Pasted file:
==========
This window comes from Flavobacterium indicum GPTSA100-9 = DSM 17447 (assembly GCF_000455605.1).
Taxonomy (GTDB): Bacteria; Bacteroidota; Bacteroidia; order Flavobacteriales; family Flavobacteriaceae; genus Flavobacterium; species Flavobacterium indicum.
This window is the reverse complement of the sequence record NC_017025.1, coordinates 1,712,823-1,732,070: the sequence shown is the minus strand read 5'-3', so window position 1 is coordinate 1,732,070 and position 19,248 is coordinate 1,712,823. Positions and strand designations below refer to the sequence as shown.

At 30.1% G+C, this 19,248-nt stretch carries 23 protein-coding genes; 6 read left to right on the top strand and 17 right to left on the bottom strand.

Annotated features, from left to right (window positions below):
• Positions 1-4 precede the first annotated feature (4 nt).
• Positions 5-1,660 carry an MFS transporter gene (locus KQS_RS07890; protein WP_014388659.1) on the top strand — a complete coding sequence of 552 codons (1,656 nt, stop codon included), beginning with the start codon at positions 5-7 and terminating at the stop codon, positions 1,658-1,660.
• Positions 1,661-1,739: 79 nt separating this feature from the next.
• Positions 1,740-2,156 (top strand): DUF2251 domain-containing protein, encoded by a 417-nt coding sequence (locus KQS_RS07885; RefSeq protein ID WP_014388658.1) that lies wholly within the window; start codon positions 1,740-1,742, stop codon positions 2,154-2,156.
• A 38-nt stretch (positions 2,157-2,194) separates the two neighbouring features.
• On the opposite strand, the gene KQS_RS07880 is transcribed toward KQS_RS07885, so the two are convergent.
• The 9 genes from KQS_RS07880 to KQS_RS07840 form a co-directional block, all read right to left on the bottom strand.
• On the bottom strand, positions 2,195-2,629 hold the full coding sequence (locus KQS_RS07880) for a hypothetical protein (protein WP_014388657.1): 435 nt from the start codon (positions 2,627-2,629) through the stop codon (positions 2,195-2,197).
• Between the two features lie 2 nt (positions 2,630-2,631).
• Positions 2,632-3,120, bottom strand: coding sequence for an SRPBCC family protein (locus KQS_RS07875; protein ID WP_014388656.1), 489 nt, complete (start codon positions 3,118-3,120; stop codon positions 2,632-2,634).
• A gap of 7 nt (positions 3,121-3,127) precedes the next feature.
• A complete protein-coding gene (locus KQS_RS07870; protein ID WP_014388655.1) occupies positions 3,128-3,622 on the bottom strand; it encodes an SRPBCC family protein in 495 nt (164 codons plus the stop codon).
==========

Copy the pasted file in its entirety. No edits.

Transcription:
This window comes from Flavobacterium indicum GPTSA100-9 = DSM 17447 (assembly GCF_000455605.1).
Taxonomy (GTDB): Bacteria; Bacteroidota; Bacteroidia; order Flavobacteriales; family Flavobacteriaceae; genus Flavobacterium; species Flavobacterium indicum.
This window is the reverse complement of the sequence record NC_017025.1, coordinates 1,712,823-1,732,070: the sequence shown is the minus strand read 5'-3', so window position 1 is coordinate 1,732,070 and position 19,248 is coordinate 1,712,823. Positions and strand designations below refer to the sequence as shown.

At 30.1% G+C, this 19,248-nt stretch carries 23 protein-coding genes; 6 read left to right on the top strand and 17 right to left on the bottom strand.

Annotated features, from left to right (window positions below):
• Positions 1-4 precede the first annotated feature (4 nt).
• Positions 5-1,660 carry an MFS transporter gene (locus KQS_RS07890; protein WP_014388659.1) on the top strand — a complete coding sequence of 552 codons (1,656 nt, stop codon included), beginning with the start codon at positions 5-7 and terminating at the stop codon, positions 1,658-1,660.
• Positions 1,661-1,739: 79 nt separating this feature from the next.
• Positions 1,740-2,156 (top strand): DUF2251 domain-containing protein, encoded by a 417-nt coding sequence (locus KQS_RS07885; RefSeq protein ID WP_014388658.1) that lies wholly within the window; start codon positions 1,740-1,742, stop codon positions 2,154-2,156.
• A 38-nt stretch (positions 2,157-2,194) separates the two neighbouring features.
• On the opposite strand, the gene KQS_RS07880 is transcribed toward KQS_RS07885, so the two are convergent.
• The 9 genes from KQS_RS07880 to KQS_RS07840 form a co-directional block, all read right to left on the bottom strand.
• On the bottom strand, positions 2,195-2,629 hold the full coding sequence (locus KQS_RS07880) for a hypothetical protein (protein WP_014388657.1): 435 nt from the start codon (positions 2,627-2,629) through the stop codon (positions 2,195-2,197).
• Between the two features lie 2 nt (positions 2,630-2,631).
• Positions 2,632-3,120, bottom strand: coding sequence for an SRPBCC family protein (locus KQS_RS07875; protein ID WP_014388656.1), 489 nt, complete (start codon positions 3,118-3,120; stop codon positions 2,632-2,634).
• A gap of 7 nt (positions 3,121-3,127) precedes the next feature.
• A complete protein-coding gene (locus KQS_RS07870; protein ID WP_014388655.1) occupies positions 3,128-3,622 on the bottom strand; it encodes an SRPBCC family protein in 495 nt (164 codons plus the stop codon).